|Lifespan||About four to five years|
|Size||2 to 4 inches long|
|Offspring||Females lay egg clutches of up to 7,000 eggs in water attached to aquatic vegetation|
|Status||Widespread and secure|
About the Green Frog
What do green frogs look like?
Green frogs are about 2 to 4 inches long with greenish-brown coloration. They have large discs, called tympanums, behind each eye. From the tympanums extend prominent ridges (dorsolateral ridges) down the length of their backs. Bullfrogs lack dorsolateral ridges, making it easier to distinguish green frogs from bullfrogs. Female green frogs are typically larger than males, but males have larger tympanums and bright yellow throats. As tadpoles, green frogs are olive green with off-white bellies.
Where do green frogs live?
Green frogs are found in both permanent and semi-permanent freshwater habitats. This includes the edges of ponds, lakes, streams, vernal pools, and bogs. They are an ecotone species, meaning they inhabit the transition area between two biomes (in this case, the aquatic and terrestrial biomes merge to form ideal green frog habitat). Green frogs can be found across most of the eastern United States.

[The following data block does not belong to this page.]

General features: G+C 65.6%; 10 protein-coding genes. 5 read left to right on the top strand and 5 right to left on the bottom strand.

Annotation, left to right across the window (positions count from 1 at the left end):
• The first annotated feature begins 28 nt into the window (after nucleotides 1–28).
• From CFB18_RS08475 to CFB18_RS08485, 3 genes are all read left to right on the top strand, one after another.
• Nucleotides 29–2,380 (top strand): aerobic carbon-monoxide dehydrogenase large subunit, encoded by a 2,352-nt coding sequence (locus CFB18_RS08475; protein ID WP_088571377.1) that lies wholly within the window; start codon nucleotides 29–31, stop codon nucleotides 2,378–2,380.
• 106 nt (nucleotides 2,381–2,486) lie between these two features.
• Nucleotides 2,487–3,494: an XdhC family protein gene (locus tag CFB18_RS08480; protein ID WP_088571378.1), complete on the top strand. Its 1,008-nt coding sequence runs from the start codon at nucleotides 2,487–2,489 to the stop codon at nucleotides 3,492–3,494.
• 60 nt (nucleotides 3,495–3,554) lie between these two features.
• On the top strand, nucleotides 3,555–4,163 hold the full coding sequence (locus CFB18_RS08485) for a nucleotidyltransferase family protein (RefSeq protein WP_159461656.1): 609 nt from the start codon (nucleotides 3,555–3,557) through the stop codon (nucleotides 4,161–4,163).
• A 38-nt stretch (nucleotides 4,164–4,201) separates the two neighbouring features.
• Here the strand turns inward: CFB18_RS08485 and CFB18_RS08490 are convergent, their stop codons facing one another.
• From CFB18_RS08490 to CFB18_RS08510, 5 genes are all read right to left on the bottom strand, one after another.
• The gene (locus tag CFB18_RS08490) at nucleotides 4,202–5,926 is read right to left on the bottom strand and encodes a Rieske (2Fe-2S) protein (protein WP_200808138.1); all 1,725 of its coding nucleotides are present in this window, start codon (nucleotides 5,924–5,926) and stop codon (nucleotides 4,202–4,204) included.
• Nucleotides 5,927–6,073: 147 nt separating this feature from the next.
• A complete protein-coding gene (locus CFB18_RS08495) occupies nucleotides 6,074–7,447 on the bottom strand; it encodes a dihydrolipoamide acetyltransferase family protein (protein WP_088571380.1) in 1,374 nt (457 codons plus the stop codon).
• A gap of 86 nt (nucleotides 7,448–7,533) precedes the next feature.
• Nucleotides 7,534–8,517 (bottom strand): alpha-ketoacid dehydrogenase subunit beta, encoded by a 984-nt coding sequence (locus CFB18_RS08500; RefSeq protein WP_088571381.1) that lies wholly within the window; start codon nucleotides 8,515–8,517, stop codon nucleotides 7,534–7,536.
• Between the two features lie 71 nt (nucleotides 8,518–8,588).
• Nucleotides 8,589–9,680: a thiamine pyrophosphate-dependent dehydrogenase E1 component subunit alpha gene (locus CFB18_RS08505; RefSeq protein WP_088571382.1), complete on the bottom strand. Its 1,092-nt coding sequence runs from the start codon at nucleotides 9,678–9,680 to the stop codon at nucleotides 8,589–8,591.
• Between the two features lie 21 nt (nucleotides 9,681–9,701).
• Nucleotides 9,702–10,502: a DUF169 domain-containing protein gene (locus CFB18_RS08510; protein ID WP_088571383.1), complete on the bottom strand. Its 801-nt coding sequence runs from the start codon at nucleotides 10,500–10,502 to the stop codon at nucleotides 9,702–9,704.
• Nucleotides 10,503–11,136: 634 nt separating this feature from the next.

What do green frogs eat?
Green frogs eat pretty much any animal they can swallow! Insects, spiders, fish, crayfish, shrimp, other frogs, tadpoles, small snakes, and snails are among the numerous prey species of the green frog. As tadpoles, they will feed on algae and water plants.
- There are two recognized subspecies of the green frog: the bronze frog (Lithobates clamitans clamitans), and the northern green frog (Lithobates clamitans melanota). The northern green frog is the only native green frog subspecies found in New Hampshire.
- The green frogs' calls sound similar to a loose banjo string. They are usually heard as single, rhythmic notes. Green frogs will emit an alarm call when startled that sounds similar to a yelp.
- Unlike the wood frog, which has adapted for rapid development, the green frog and the bullfrog may take multiple years to metamorphose from a tadpole into a frog. This is why green frog females lay their eggs in permanent waters.